Thursday, July 7, 2011

Consumerism's Dream & Nightmare

If consumerism has a dream, it is ultimately for every person on Earth to own one, and preferably several, of every kind of product created by every kind of company. These products should wear out quickly or incorporate elements of planned-obsolescence, thus requiring constant replacement to maximize profit and create forecastable demand for new products, thereby insuring a constant revenue stream for the small number of global production conglomerates. Consumerism's dream is that each consumer pairs heterosexually and bears a large family of new consumers, and preferably that each consumer gain just enough education to navigate the sea of products, but not to question the why and wherefore of navigating that sea.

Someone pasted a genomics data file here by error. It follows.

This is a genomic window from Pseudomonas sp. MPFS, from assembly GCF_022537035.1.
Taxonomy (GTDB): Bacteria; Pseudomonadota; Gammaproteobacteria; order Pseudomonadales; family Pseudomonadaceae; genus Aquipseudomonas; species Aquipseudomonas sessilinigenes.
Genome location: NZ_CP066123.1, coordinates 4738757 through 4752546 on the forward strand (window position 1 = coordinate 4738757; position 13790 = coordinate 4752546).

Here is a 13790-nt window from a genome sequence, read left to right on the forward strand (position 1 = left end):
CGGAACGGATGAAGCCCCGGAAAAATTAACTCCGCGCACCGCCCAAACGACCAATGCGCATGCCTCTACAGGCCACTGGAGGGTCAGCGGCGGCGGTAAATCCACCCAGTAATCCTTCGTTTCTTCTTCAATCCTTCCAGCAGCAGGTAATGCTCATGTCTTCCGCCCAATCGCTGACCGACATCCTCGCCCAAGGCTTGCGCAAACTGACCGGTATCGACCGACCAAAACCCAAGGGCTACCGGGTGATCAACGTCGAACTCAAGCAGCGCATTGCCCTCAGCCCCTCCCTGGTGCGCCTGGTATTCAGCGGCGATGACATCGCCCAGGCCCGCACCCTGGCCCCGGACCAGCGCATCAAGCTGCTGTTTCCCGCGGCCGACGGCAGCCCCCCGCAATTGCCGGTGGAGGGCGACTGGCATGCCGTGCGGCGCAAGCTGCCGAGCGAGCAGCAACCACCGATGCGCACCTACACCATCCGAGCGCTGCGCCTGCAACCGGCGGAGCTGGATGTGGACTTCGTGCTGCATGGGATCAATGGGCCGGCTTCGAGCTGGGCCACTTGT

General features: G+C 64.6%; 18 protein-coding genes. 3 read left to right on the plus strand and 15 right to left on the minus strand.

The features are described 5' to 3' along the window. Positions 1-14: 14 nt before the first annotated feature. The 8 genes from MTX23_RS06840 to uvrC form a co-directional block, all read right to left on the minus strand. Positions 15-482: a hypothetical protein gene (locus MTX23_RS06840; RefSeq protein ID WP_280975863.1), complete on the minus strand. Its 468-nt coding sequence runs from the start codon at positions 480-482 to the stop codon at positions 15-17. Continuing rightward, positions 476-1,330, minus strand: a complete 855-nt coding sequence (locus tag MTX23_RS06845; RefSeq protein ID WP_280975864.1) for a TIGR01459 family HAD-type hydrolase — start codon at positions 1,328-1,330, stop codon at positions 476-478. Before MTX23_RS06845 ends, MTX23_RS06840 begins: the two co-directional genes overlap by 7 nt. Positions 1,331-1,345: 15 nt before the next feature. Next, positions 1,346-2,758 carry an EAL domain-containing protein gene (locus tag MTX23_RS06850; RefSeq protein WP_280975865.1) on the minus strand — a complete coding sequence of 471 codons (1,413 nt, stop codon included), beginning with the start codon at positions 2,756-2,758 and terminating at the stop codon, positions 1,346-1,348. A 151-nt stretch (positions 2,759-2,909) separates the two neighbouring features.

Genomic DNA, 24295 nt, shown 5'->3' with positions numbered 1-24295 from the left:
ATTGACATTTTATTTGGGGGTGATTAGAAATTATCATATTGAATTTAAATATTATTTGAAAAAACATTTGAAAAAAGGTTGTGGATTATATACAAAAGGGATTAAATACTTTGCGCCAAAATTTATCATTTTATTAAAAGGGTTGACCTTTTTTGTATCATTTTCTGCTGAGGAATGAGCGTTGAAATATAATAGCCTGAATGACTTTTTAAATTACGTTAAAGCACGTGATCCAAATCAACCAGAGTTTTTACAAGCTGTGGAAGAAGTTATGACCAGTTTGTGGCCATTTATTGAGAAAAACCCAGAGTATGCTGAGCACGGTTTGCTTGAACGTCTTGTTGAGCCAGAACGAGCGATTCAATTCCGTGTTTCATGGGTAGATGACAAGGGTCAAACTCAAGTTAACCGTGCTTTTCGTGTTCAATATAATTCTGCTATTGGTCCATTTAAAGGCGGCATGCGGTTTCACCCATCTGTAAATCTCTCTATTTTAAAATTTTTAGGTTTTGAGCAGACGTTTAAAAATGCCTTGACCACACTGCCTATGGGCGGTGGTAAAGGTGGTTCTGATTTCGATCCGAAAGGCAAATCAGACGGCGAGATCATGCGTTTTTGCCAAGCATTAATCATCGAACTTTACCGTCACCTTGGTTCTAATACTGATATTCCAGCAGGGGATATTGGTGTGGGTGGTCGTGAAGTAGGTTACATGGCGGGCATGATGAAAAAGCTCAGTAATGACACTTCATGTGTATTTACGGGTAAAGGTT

If consumerism has a nightmare, it is that each so-called consumer decides to get off the treadmill of acquiring, servicing, warehousing and replacing largely unnecessary material possessions. They decide life is about being creative, caring for and spending time with others, caring for the future of the planet, caring that consumerism's dream is a nightmare for the Earth and all the species - homo sapiens included - dependent on the Earth for their survival. They decide that simple, durable, necessary goods designed for long life and inexpensive repair make more sense than constantly throwing away products that are a long, destructive journey and one small step from the garbage heap the moment they leave the factory floor. They realize that 'reduce, re-use, recycle' is two-thirds lie, and that re-use and recycling use the same (or more) amount of time, resources and energy as producing goods from new raw materials. They decide that 'old' is sexier than 'new' because 'old' means long-lasting, unique and reliable, where 'new' means untested, unknown, taking a risk with precious time and energy better spent on the intangibles life is really about.